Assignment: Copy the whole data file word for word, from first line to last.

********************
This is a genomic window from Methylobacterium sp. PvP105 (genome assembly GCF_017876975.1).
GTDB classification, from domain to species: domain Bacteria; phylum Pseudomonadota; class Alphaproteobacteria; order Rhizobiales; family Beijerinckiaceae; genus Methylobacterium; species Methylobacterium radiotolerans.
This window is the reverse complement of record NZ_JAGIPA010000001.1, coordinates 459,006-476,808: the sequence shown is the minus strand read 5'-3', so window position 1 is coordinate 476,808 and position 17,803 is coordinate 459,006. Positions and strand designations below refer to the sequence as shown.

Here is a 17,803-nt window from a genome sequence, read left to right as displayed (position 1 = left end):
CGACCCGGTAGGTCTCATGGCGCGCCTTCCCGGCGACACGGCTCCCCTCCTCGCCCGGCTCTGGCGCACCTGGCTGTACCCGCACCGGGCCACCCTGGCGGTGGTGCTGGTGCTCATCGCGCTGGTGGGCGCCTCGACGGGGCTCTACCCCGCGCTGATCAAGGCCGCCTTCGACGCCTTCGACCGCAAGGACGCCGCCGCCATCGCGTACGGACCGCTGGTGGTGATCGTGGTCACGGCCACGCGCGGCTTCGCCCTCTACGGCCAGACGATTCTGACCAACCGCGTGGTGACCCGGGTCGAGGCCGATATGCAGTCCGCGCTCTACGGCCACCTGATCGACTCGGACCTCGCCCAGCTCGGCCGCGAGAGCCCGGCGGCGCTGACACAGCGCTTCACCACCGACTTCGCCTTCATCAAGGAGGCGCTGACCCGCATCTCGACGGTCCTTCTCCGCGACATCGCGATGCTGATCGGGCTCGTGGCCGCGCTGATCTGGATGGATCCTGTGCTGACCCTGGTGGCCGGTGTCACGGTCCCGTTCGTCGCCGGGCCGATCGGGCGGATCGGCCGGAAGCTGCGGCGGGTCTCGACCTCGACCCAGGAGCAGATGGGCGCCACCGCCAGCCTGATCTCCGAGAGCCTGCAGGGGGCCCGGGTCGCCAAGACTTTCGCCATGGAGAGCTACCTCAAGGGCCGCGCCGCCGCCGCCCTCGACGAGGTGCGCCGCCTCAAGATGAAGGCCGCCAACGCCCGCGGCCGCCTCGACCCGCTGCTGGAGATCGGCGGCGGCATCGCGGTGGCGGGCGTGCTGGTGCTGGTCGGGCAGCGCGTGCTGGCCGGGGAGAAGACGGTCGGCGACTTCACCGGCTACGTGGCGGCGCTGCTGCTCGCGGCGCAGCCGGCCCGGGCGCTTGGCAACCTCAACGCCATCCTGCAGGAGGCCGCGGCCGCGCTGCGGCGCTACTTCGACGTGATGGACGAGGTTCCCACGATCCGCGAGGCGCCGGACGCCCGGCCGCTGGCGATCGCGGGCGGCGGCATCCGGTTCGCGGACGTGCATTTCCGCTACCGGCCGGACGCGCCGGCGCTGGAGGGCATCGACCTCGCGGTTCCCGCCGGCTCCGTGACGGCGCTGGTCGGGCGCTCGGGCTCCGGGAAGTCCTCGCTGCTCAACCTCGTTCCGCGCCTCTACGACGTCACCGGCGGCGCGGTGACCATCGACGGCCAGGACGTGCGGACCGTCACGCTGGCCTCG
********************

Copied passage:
This is a genomic window from Methylobacterium sp. PvP105 (genome assembly GCF_017876975.1).
GTDB classification, from domain to species: domain Bacteria; phylum Pseudomonadota; class Alphaproteobacteria; order Rhizobiales; family Beijerinckiaceae; genus Methylobacterium; species Methylobacterium radiotolerans.
This window is the reverse complement of record NZ_JAGIPA010000001.1, coordinates 459,006-476,808: the sequence shown is the minus strand read 5'-3', so window position 1 is coordinate 476,808 and position 17,803 is coordinate 459,006. Positions and strand designations below refer to the sequence as shown.

Here is a 17,803-nt window from a genome sequence, read left to right as displayed (position 1 = left end):
CGACCCGGTAGGTCTCATGGCGCGCCTTCCCGGCGACACGGCTCCCCTCCTCGCCCGGCTCTGGCGCACCTGGCTGTACCCGCACCGGGCCACCCTGGCGGTGGTGCTGGTGCTCATCGCGCTGGTGGGCGCCTCGACGGGGCTCTACCCCGCGCTGATCAAGGCCGCCTTCGACGCCTTCGACCGCAAGGACGCCGCCGCCATCGCGTACGGACCGCTGGTGGTGATCGTGGTCACGGCCACGCGCGGCTTCGCCCTCTACGGCCAGACGATTCTGACCAACCGCGTGGTGACCCGGGTCGAGGCCGATATGCAGTCCGCGCTCTACGGCCACCTGATCGACTCGGACCTCGCCCAGCTCGGCCGCGAGAGCCCGGCGGCGCTGACACAGCGCTTCACCACCGACTTCGCCTTCATCAAGGAGGCGCTGACCCGCATCTCGACGGTCCTTCTCCGCGACATCGCGATGCTGATCGGGCTCGTGGCCGCGCTGATCTGGATGGATCCTGTGCTGACCCTGGTGGCCGGTGTCACGGTCCCGTTCGTCGCCGGGCCGATCGGGCGGATCGGCCGGAAGCTGCGGCGGGTCTCGACCTCGACCCAGGAGCAGATGGGCGCCACCGCCAGCCTGATCTCCGAGAGCCTGCAGGGGGCCCGGGTCGCCAAGACTTTCGCCATGGAGAGCTACCTCAAGGGCCGCGCCGCCGCCGCCCTCGACGAGGTGCGCCGCCTCAAGATGAAGGCCGCCAACGCCCGCGGCCGCCTCGACCCGCTGCTGGAGATCGGCGGCGGCATCGCGGTGGCGGGCGTGCTGGTGCTGGTCGGGCAGCGCGTGCTGGCCGGGGAGAAGACGGTCGGCGACTTCACCGGCTACGTGGCGGCGCTGCTGCTCGCGGCGCAGCCGGCCCGGGCGCTTGGCAACCTCAACGCCATCCTGCAGGAGGCCGCGGCCGCGCTGCGGCGCTACTTCGACGTGATGGACGAGGTTCCCACGATCCGCGAGGCGCCGGACGCCCGGCCGCTGGCGATCGCGGGCGGCGGCATCCGGTTCGCGGACGTGCATTTCCGCTACCGGCCGGACGCGCCGGCGCTGGAGGGCATCGACCTCGCGGTTCCCGCCGGCTCCGTGACGGCGCTGGTCGGGCGCTCGGGCTCCGGGAAGTCCTCGCTGCTCAACCTCGTTCCGCGCCTCTACGACGTCACCGGCGGCGCGGTGACCATCGACGGCCAGGACGTGCGGACCGTCACGCTGGCCTCG